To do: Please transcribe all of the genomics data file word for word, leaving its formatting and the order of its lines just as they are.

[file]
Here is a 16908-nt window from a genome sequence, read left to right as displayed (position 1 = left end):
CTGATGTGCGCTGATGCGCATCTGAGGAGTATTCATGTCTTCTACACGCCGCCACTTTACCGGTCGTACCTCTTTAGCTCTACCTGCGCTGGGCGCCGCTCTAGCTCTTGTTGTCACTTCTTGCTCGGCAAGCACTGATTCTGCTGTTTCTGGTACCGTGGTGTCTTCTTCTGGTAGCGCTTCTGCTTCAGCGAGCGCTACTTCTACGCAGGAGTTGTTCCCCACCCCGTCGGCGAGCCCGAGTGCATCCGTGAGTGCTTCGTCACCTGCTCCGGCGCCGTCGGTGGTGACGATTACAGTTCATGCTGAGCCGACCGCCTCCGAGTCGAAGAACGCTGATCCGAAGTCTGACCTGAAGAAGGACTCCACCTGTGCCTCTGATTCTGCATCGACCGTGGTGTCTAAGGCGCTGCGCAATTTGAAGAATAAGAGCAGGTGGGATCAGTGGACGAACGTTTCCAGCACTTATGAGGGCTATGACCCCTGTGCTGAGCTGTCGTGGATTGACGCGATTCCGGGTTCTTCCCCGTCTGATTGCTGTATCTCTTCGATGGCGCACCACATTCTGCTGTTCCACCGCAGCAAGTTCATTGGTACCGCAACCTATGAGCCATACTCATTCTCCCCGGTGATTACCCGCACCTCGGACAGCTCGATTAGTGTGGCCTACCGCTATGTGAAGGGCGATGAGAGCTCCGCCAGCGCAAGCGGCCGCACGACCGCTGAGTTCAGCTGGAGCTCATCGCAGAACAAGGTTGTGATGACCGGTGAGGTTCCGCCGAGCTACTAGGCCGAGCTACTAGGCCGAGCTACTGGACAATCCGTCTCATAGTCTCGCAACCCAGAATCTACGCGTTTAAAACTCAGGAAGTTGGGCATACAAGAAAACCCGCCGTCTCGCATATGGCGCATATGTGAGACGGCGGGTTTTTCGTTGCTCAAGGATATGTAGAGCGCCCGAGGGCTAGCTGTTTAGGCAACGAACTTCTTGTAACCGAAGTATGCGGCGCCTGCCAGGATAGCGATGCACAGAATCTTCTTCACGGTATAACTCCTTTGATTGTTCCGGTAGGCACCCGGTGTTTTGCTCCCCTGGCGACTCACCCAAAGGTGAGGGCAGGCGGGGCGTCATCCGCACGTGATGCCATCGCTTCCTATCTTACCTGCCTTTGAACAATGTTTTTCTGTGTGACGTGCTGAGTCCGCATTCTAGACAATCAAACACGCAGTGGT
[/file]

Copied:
Here is a 16908-nt window from a genome sequence, read left to right as displayed (position 1 = left end):
CTGATGTGCGCTGATGCGCATCTGAGGAGTATTCATGTCTTCTACACGCCGCCACTTTACCGGTCGTACCTCTTTAGCTCTACCTGCGCTGGGCGCCGCTCTAGCTCTTGTTGTCACTTCTTGCTCGGCAAGCACTGATTCTGCTGTTTCTGGTACCGTGGTGTCTTCTTCTGGTAGCGCTTCTGCTTCAGCGAGCGCTACTTCTACGCAGGAGTTGTTCCCCACCCCGTCGGCGAGCCCGAGTGCATCCGTGAGTGCTTCGTCACCTGCTCCGGCGCCGTCGGTGGTGACGATTACAGTTCATGCTGAGCCGACCGCCTCCGAGTCGAAGAACGCTGATCCGAAGTCTGACCTGAAGAAGGACTCCACCTGTGCCTCTGATTCTGCATCGACCGTGGTGTCTAAGGCGCTGCGCAATTTGAAGAATAAGAGCAGGTGGGATCAGTGGACGAACGTTTCCAGCACTTATGAGGGCTATGACCCCTGTGCTGAGCTGTCGTGGATTGACGCGATTCCGGGTTCTTCCCCGTCTGATTGCTGTATCTCTTCGATGGCGCACCACATTCTGCTGTTCCACCGCAGCAAGTTCATTGGTACCGCAACCTATGAGCCATACTCATTCTCCCCGGTGATTACCCGCACCTCGGACAGCTCGATTAGTGTGGCCTACCGCTATGTGAAGGGCGATGAGAGCTCCGCCAGCGCAAGCGGCCGCACGACCGCTGAGTTCAGCTGGAGCTCATCGCAGAACAAGGTTGTGATGACCGGTGAGGTTCCGCCGAGCTACTAGGCCGAGCTACTAGGCCGAGCTACTGGACAATCCGTCTCATAGTCTCGCAACCCAGAATCTACGCGTTTAAAACTCAGGAAGTTGGGCATACAAGAAAACCCGCCGTCTCGCATATGGCGCATATGTGAGACGGCGGGTTTTTCGTTGCTCAAGGATATGTAGAGCGCCCGAGGGCTAGCTGTTTAGGCAACGAACTTCTTGTAACCGAAGTATGCGGCGCCTGCCAGGATAGCGATGCACAGAATCTTCTTCACGGTATAACTCCTTTGATTGTTCCGGTAGGCACCCGGTGTTTTGCTCCCCTGGCGACTCACCCAAAGGTGAGGGCAGGCGGGGCGTCATCCGCACGTGATGCCATCGCTTCCTATCTTACCTGCCTTTGAACAATGTTTTTCTGTGTGACGTGCTGAGTCCGCATTCTAGACAATCAAACACGCAGTGGT